Honeybee Robotics Secures Six Phase I SBIR/STTR Awards from NASA for Spacecraft Systems, Planetary Sampling, and Unmanned Vehicles

Honeybee Robotics Spacecraft Mechanisms Corporation announced it has received six NASA awards for technology development through the Small Business Innovation Research (SBIR) and Small Business Technology Transfer (STTR) programs. The awards will fund new approaches to planetary sampling systems, spacecraft mechanisms, and unmanned ground vehicles for Earth and Lunar applications.

“Securing these SBIR and STTR awards is a vote of confidence from NASA about the quality and innovation that Honeybee delivers,” said Stephen Gorevan, chairman and co-founder of Honeybee Robotics. “We’re excited to be building on our heritage of planetary sample collection and processing with several new projects aimed at Venus, the moon, and comets, in addition to new technologies to enhance autonomous ground vehicles for Earth and Lunar applications. And above all, these awards are a testament to the energy and creativity of our engineering teams across all three Honeybee offices.”

The six awards cover the following research areas:

  • Adaptive LIDAR Vision System for Advanced Robotics (SBIR Select Phase I project) to create a new compact technology for navigation of unmanned ground vehicles.
  • High Temperature Venus Drill and Sample Delivery System (SBIR Phase I project), which will create a hybrid system combining a Venus Drill and Trencher capable of acquiring surface and subsurface regolith as well as pulverized rocks (i.e. cuttings) for scientific analysis.
  • Pyramid Comet Sampler (SBIR Phase I project) to develop an Inverted Pyramid sampling system, in which each face of the pyramid includes an independently-actuated cutting blade to pierce into the surface of a comet at a steep angle and sample the material with minimal tangential forces.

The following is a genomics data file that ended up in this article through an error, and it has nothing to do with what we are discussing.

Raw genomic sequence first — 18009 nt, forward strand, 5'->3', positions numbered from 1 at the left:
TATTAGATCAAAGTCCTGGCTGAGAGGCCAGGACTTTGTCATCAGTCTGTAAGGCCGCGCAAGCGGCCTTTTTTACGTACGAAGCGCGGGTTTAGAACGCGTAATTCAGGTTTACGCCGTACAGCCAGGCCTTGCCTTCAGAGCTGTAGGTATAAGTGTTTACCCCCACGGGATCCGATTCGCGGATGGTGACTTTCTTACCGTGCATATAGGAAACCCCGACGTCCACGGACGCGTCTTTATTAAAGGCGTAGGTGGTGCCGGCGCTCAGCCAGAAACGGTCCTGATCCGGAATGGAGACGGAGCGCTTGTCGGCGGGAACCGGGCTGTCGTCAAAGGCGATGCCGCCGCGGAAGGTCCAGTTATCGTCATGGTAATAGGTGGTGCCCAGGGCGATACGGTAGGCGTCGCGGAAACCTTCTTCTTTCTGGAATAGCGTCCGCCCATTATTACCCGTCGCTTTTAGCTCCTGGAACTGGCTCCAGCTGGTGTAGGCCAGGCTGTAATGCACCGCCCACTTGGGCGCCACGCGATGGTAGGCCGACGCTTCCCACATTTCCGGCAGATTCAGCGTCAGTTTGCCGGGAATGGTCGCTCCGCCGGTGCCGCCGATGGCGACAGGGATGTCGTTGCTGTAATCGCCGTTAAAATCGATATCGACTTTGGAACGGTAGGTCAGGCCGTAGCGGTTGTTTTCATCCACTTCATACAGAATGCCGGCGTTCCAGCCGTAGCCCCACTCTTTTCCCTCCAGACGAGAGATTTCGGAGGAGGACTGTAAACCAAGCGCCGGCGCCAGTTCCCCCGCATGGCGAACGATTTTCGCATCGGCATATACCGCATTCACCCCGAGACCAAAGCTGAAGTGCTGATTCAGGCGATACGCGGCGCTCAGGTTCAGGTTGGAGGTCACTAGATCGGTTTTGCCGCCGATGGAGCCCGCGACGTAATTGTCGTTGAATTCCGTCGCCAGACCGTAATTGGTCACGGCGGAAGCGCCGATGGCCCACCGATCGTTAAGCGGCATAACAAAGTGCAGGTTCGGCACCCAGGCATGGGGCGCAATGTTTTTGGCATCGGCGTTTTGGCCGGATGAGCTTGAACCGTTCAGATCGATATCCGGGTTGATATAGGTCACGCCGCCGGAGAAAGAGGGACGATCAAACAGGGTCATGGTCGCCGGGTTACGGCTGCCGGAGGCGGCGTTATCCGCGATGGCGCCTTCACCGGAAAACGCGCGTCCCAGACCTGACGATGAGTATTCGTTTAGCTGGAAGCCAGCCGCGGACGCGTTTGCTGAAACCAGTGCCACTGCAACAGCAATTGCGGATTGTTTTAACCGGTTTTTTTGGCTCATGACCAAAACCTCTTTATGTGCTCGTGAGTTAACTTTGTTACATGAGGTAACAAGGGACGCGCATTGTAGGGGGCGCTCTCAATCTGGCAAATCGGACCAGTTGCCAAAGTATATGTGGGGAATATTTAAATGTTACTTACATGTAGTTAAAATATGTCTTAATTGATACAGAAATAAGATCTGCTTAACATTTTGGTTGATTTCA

• Extreme Environment Sampling System Deployment Mechanism (SBIR Phase I project), which will integrate previously-developed extreme temperature actuators with functional elements to demonstrate a complete multi-DOF deployment mechanism suitable for candidate surface missions to Venus or a comet.
  • Flywheel Energy Storage for Lunar Rovers & Other Small Spacecraft (SBIR Phase I project), a project to explore alternatives to radiological thermal control systems, instead using an extreme environment flywheel energy storage system that could supply enough power to heat the critical electronics during the Lunar night.
  • Free-Flying Unmanned Robotic Spacecraft for Asteroid Resource Prospecting and Characterization (STTR Phase I project), under development with Embry-Riddle Aeronautical University (ERAU) to create an integrated autonomous free-flyer robotic spacecraft system that supports the exploration and subsequent resource utilization of asteroids and other planetary bodies and moons.

 

 

 

 

 

 

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